"And, you know, we never know how serious they are. It could be people just venting off their frustrations and I get that. We all get mad about what we see on the news on a daily basis... And the question is whether or not somebody crosses that line and does something that hurts somebody or, perhaps, kills a journalist," Acosta said.
"And as I write in the book, Brian, I think at that point we cross over into a different era for the United States, where we join a list of other countries around the world where the press is not safe to do their jobs," Acosta concluded. "We just can't do that. We cannot do that. We cannot take that step. It's far slippier slope than we've possibly imagine at this point."
CNN’s Jim @Acosta on his new book about President Trump and the media: “I wanted to send a message to folks who really care about what we do, and the message is basically this: I did not want my children to grow up in a country where the press is called the enemy of the people.” pic.twitter.com/64UBnpSJUC— Reliable Sources (@ReliableSources) June 9, 2019
Conservatives reminded him of a few very valid points:
it is *such* a dangerous time to tell the truth in America that he just published an entire book on the matter, is tweeting about, and is now going on national television to sell it. https://t.co/ndcBGp9v9D— T. Becket Adams (@BecketAdams) June 9, 2019
The new rule, by @Acosta @brianstelter and @CNN:— Derek Hunter (@derekahunter) June 9, 2019
Saying the President is a puppet of Russia: cool
Saying the Republicans want to kill people with their health plan: cool
Saying Trump is like Hitler: cool
Saying fake news is the enemy of the people: a threat to democracy https://t.co/fKmfAVHulA
The book hasn't even been released yet and people are sick to their stomachs about it because of the author and his past actions. Jim Acosta is symbolic of a greater problem in American journalism today. He disguises himself as being "unbiased" and a "defender of the truth" but all he's really doing is using his supposedly fair and balanced position to push his political agenda. He can never simply ask a question at a press briefing and sit down. He has to make some kind of scene as a means of provoking President Trump or Press Secretary Sarah Huckabee Sanders. He pushes their buttons over and over and over in hopes that they snap. He does this to create a story. Acosta is so focused on making everything about him that he can't report the news. His goal is to become the news.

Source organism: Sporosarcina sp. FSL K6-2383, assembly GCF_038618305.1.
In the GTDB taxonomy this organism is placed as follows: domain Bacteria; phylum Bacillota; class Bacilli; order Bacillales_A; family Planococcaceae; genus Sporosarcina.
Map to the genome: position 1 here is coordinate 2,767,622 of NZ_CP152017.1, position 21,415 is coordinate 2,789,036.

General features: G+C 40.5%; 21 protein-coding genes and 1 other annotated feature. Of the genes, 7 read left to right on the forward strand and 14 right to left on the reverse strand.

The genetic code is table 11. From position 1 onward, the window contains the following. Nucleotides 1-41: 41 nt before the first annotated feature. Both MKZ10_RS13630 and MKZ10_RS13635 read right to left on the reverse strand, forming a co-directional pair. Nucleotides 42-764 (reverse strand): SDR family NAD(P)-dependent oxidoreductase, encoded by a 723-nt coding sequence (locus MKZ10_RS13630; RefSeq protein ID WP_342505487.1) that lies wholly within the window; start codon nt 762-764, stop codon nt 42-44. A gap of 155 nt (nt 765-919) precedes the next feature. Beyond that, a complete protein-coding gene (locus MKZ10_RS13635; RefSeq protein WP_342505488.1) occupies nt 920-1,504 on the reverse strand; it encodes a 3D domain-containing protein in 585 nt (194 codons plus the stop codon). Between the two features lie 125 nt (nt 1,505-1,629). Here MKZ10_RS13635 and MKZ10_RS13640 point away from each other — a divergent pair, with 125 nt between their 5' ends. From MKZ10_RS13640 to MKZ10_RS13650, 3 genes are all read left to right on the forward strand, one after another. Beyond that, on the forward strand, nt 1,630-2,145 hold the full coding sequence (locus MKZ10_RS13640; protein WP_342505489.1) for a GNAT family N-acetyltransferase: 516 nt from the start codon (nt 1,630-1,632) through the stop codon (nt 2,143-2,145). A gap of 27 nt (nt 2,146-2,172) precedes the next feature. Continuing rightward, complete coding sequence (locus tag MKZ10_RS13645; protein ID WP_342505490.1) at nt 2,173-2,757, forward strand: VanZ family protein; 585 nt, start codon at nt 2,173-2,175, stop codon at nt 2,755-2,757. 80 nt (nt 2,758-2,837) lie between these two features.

Acosta met his match with President Trump. While other presidents focus on being "presidential" and diplomatic, Trump is focused on the truth. The traditional rules of covering politicians went out the window when Trump became president. He's not afraid to call anyone, including Acosta, out on their shenanigans.
The worst part of what Acosta had to say in his interview with Stelter is that he feels unsafe. There are journalists around the world who are reporting in the Middle East, on terrorist organizations, like ISIS, and Acosta has the audacity to say he's scared? That takes away from the important work actual journalists are doing in war zones.